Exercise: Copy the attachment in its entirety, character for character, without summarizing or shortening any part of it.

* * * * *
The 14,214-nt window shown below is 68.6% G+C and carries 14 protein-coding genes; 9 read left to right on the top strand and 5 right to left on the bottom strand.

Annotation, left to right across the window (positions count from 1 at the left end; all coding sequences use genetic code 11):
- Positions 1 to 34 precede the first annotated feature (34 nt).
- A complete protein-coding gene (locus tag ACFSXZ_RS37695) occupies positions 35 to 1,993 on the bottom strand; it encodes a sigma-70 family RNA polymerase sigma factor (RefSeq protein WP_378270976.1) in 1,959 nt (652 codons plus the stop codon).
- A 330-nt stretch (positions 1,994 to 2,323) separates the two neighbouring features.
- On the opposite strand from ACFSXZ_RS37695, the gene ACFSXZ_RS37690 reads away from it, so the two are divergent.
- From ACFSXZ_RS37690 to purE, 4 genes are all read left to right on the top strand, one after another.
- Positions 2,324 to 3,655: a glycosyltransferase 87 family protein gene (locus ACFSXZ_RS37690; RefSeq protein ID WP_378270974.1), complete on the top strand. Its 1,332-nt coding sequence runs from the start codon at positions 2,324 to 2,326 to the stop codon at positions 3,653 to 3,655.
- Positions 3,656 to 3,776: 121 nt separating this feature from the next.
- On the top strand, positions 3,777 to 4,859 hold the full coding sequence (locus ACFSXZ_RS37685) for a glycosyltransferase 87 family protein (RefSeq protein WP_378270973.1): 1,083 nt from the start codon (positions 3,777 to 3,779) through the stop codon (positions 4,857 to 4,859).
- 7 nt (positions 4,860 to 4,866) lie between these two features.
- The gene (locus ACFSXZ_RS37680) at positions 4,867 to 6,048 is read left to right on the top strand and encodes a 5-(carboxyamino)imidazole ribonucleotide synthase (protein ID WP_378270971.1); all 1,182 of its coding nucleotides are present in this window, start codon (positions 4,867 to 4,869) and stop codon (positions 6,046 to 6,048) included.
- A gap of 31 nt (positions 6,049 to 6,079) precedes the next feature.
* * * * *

The 14,214-nt window shown below is 68.6% G+C and carries 14 protein-coding genes; 9 read left to right on the top strand and 5 right to left on the bottom strand.

Annotation, left to right across the window (positions count from 1 at the left end; all coding sequences use genetic code 11):
- Positions 1 to 34 precede the first annotated feature (34 nt).
- A complete protein-coding gene (locus tag ACFSXZ_RS37695) occupies positions 35 to 1,993 on the bottom strand; it encodes a sigma-70 family RNA polymerase sigma factor (RefSeq protein WP_378270976.1) in 1,959 nt (652 codons plus the stop codon).
- A 330-nt stretch (positions 1,994 to 2,323) separates the two neighbouring features.
- On the opposite strand from ACFSXZ_RS37695, the gene ACFSXZ_RS37690 reads away from it, so the two are divergent.
- From ACFSXZ_RS37690 to purE, 4 genes are all read left to right on the top strand, one after another.
- Positions 2,324 to 3,655: a glycosyltransferase 87 family protein gene (locus ACFSXZ_RS37690; RefSeq protein ID WP_378270974.1), complete on the top strand. Its 1,332-nt coding sequence runs from the start codon at positions 2,324 to 2,326 to the stop codon at positions 3,653 to 3,655.
- Positions 3,656 to 3,776: 121 nt separating this feature from the next.
- On the top strand, positions 3,777 to 4,859 hold the full coding sequence (locus ACFSXZ_RS37685) for a glycosyltransferase 87 family protein (RefSeq protein WP_378270973.1): 1,083 nt from the start codon (positions 3,777 to 3,779) through the stop codon (positions 4,857 to 4,859).
- 7 nt (positions 4,860 to 4,866) lie between these two features.
- The gene (locus ACFSXZ_RS37680) at positions 4,867 to 6,048 is read left to right on the top strand and encodes a 5-(carboxyamino)imidazole ribonucleotide synthase (protein ID WP_378270971.1); all 1,182 of its coding nucleotides are present in this window, start codon (positions 4,867 to 4,869) and stop codon (positions 6,046 to 6,048) included.
- A gap of 31 nt (positions 6,049 to 6,079) precedes the next feature.